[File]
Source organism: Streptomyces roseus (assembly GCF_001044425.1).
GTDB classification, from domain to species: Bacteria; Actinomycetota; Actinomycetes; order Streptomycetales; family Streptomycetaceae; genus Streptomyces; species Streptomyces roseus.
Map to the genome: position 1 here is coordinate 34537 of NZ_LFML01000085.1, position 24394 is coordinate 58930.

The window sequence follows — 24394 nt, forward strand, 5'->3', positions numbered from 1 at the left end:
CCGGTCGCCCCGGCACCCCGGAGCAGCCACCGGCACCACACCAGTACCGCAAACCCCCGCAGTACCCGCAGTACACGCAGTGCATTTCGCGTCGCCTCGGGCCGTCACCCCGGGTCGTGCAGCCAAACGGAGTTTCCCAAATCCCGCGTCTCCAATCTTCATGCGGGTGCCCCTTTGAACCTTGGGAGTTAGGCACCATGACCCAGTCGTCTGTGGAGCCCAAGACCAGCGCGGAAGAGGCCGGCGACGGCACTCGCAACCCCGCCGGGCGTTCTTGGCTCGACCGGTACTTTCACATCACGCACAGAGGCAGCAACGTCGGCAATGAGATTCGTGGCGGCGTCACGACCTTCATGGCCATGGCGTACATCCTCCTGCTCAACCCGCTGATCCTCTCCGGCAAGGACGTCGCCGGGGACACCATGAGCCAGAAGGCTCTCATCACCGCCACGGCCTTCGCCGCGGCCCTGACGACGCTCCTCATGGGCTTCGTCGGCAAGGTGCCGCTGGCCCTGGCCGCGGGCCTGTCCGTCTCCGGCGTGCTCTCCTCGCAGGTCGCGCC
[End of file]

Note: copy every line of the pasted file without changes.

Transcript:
Source organism: Streptomyces roseus (assembly GCF_001044425.1).
GTDB classification, from domain to species: Bacteria; Actinomycetota; Actinomycetes; order Streptomycetales; family Streptomycetaceae; genus Streptomyces; species Streptomyces roseus.
Map to the genome: position 1 here is coordinate 34537 of NZ_LFML01000085.1, position 24394 is coordinate 58930.

The window sequence follows — 24394 nt, forward strand, 5'->3', positions numbered from 1 at the left end:
CCGGTCGCCCCGGCACCCCGGAGCAGCCACCGGCACCACACCAGTACCGCAAACCCCCGCAGTACCCGCAGTACACGCAGTGCATTTCGCGTCGCCTCGGGCCGTCACCCCGGGTCGTGCAGCCAAACGGAGTTTCCCAAATCCCGCGTCTCCAATCTTCATGCGGGTGCCCCTTTGAACCTTGGGAGTTAGGCACCATGACCCAGTCGTCTGTGGAGCCCAAGACCAGCGCGGAAGAGGCCGGCGACGGCACTCGCAACCCCGCCGGGCGTTCTTGGCTCGACCGGTACTTTCACATCACGCACAGAGGCAGCAACGTCGGCAATGAGATTCGTGGCGGCGTCACGACCTTCATGGCCATGGCGTACATCCTCCTGCTCAACCCGCTGATCCTCTCCGGCAAGGACGTCGCCGGGGACACCATGAGCCAGAAGGCTCTCATCACCGCCACGGCCTTCGCCGCGGCCCTGACGACGCTCCTCATGGGCTTCGTCGGCAAGGTGCCGCTGGCCCTGGCCGCGGGCCTGTCCGTCTCCGGCGTGCTCTCCTCGCAGGTCGCGCC